FIFTEEN YEARS AGO, when it still required a warehouse, a fax machine, and a major financial investment to start a record label, Luke Solomon found common ground with (now) Chicago house legend Derrick Carter over a shared love of alcohol and off-kilter dance music. Since the pair was surrounded and energized by talented producers, Solomon and Carter decided to start a record label to showcase some of the new and different sounds that were getting their attention. Despite warnings from just about everyone that it was way too much to live up to, they went ahead and called their imprint Classic Music Company—a name partially borrowed from a randomly spotted chocolate shop sign.

Classic Music Company absolutely lived up to its title, releasing influential house music over the next 10 years from the likes of Herbert, DJ Sneak, Isolee, Tiefschwarz, Greenskeepers, and of course Derrick Carter and Luke Solomon. While the label was an integral element of house music's development, it was never really meant to last. The first Classic release, catalog number 101, came in 1995 and it launched a countdown for the unwelcome and arbitrary end of the imprint in 2005 with catalog number 00 (Rob Mello's Critical). But after a six-year hiatus, Classic has returned.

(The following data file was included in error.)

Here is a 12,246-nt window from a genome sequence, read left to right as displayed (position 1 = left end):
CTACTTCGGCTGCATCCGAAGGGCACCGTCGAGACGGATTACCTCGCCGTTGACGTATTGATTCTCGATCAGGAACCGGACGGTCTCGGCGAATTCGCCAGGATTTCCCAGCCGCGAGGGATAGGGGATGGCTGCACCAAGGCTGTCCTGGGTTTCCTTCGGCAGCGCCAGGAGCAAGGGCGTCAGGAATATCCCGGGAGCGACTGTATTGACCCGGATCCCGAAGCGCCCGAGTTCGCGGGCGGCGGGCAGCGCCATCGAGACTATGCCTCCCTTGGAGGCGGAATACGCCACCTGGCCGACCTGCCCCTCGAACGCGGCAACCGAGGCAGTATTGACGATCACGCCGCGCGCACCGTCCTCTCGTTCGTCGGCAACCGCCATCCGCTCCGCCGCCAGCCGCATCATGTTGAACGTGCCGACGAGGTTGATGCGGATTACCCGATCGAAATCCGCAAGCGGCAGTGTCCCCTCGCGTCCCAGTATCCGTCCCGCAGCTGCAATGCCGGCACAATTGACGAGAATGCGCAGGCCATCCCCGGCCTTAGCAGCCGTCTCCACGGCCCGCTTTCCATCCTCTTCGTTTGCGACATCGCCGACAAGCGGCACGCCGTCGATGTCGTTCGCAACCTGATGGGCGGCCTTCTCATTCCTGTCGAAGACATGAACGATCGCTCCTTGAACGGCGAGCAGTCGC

"We felt it was a good time to start mark two, we thought a lot of house producers had felt homeless for a while, including myself," explains Solomon from his London studio. "Now we have stacks of new music ready for release."

Solomon and Carter are also bringing the label up to date, making the entire back catalog available digitally. Aside from the obvious technological changes, I was curious to know how Solomon felt about the changing landscape of house music in general, and how he stays interested after two decades in the scene.

"I'm definitely doing a lot more producing and moving into different genres of music, but the house scene is incredibly healthy at the moment." He continues, "I've played a few parties recently that have been incredibly inspiring, so I don't plan on giving up anytime soon."